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When to use RSpec let()?

Posted by: admin November 26, 2017 Leave a comment


I tend to use before blocks to set instance variables. I then use those variables across my examples. I recently came upon let(). According to RSpec docs, it is used to

… to define a memoized helper method. The value will be cached across multiple calls in the same example but not across examples.

How is this different from using instance variables in before blocks? And also when should you use let() vs before()?


I always prefer let to an instance variable for a couple of reasons:

  • Instance variables spring into existence when referenced. This means that if you fat finger the spelling of the instance variable, a new one will be created and initialized to nil, which can lead to subtle bugs and false positives. Since let creates a method, you’ll get a NameError when you misspell it, which I find preferable. It makes it easier to refactor specs, too.
  • A before(:each) hook will run before each example, even if the example doesn’t use any of the instance variables defined in the hook. This isn’t usually a big deal, but if the setup of the instance variable takes a long time, then you’re wasting cycles. For the method defined by let, the initialization code only runs if the example calls it.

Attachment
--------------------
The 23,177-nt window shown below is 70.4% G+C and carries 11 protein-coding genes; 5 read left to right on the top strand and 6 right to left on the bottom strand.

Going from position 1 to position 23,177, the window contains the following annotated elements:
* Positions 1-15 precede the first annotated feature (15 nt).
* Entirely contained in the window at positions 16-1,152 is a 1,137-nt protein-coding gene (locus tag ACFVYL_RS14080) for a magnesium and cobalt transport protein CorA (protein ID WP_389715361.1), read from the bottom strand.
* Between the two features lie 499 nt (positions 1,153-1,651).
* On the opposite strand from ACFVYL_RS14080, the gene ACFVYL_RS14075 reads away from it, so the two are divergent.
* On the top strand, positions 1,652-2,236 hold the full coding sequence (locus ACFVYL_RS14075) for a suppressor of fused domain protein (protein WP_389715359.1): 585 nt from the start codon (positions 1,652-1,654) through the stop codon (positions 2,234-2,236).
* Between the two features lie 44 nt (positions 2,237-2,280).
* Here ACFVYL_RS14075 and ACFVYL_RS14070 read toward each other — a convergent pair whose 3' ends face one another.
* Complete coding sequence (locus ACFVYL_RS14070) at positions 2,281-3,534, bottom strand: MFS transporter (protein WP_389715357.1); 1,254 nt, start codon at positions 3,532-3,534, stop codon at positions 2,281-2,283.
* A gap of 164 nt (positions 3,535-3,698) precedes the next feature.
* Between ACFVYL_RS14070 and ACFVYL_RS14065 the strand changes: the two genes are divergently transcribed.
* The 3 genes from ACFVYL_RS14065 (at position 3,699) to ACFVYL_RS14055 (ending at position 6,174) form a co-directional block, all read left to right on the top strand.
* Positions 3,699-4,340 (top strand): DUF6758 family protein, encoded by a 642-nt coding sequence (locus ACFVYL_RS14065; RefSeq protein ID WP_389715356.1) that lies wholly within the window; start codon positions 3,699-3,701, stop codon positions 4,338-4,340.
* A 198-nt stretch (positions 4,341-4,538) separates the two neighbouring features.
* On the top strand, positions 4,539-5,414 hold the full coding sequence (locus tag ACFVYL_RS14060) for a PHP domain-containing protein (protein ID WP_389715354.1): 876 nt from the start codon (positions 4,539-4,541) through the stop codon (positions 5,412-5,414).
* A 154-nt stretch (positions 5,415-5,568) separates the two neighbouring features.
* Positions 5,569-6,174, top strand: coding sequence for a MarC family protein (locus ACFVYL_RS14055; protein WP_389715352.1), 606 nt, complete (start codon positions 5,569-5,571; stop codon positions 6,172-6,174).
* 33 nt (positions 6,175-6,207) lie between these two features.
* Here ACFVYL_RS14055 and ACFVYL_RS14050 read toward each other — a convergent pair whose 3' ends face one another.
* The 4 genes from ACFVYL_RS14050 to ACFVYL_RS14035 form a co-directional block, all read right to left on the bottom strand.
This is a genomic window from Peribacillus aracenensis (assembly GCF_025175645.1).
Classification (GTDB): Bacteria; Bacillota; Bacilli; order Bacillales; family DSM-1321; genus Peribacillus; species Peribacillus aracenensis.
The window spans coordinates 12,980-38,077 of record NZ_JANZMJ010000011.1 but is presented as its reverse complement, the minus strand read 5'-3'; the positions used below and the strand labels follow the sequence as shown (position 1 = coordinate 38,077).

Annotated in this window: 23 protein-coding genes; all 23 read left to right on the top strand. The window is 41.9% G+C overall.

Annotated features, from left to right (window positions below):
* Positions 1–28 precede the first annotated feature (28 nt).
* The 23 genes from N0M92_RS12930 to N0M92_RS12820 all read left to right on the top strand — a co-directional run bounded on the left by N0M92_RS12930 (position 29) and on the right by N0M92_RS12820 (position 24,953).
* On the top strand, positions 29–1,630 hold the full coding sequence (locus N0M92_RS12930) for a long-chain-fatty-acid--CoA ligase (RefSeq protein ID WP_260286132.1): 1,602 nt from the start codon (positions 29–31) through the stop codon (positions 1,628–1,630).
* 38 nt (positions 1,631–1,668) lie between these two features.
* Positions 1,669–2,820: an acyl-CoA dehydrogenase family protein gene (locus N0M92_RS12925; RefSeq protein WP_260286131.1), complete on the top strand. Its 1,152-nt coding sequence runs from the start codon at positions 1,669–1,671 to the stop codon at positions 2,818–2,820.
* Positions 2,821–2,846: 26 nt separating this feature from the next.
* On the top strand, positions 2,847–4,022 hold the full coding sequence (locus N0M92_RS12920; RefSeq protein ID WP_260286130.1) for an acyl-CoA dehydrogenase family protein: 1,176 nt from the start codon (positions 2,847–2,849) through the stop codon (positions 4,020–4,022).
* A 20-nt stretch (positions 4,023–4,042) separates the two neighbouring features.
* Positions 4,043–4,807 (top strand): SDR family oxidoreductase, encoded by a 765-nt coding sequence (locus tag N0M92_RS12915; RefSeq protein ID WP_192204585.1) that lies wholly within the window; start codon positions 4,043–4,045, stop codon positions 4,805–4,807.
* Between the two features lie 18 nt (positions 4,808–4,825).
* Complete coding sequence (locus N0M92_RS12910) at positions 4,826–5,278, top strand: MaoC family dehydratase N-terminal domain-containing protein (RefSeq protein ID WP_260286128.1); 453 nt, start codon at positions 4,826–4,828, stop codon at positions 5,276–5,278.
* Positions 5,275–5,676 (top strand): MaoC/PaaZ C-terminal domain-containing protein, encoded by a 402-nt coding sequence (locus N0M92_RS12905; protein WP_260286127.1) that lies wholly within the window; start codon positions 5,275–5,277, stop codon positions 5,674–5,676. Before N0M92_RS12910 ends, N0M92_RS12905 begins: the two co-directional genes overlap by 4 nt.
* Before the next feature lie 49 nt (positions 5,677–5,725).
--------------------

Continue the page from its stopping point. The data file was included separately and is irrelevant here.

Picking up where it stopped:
• You can refactor from a local variable in an example directly into a let without changing the
    referencing syntax in the example. If you refactor to an instance variable, you have to change
    how you reference the object in the example (e.g. add an @).
  • This is a bit subjective, but as Mike Lewis pointed out, I think it makes the spec easier to read. I like the organization of defining all my dependent objects with let and keeping my it block nice and short.

The difference between using instances variables and let() is that let() is lazy-evaluated. This means that let() is not evaluated until the method that it defines is run for the first time.

The difference between before and let is that let() gives you a nice way of defining a group of variables in a ‘cascading’ style. By doing this, the spec looks a little better by simplifying the code.


I have completely replaced all uses of instance variables in my rspec tests to use let(). I’ve written a quickie example for a friend who used it to teach a small Rspec class: http://ruby-lambda.blogspot.com/2011/02/agile-rspec-with-let.html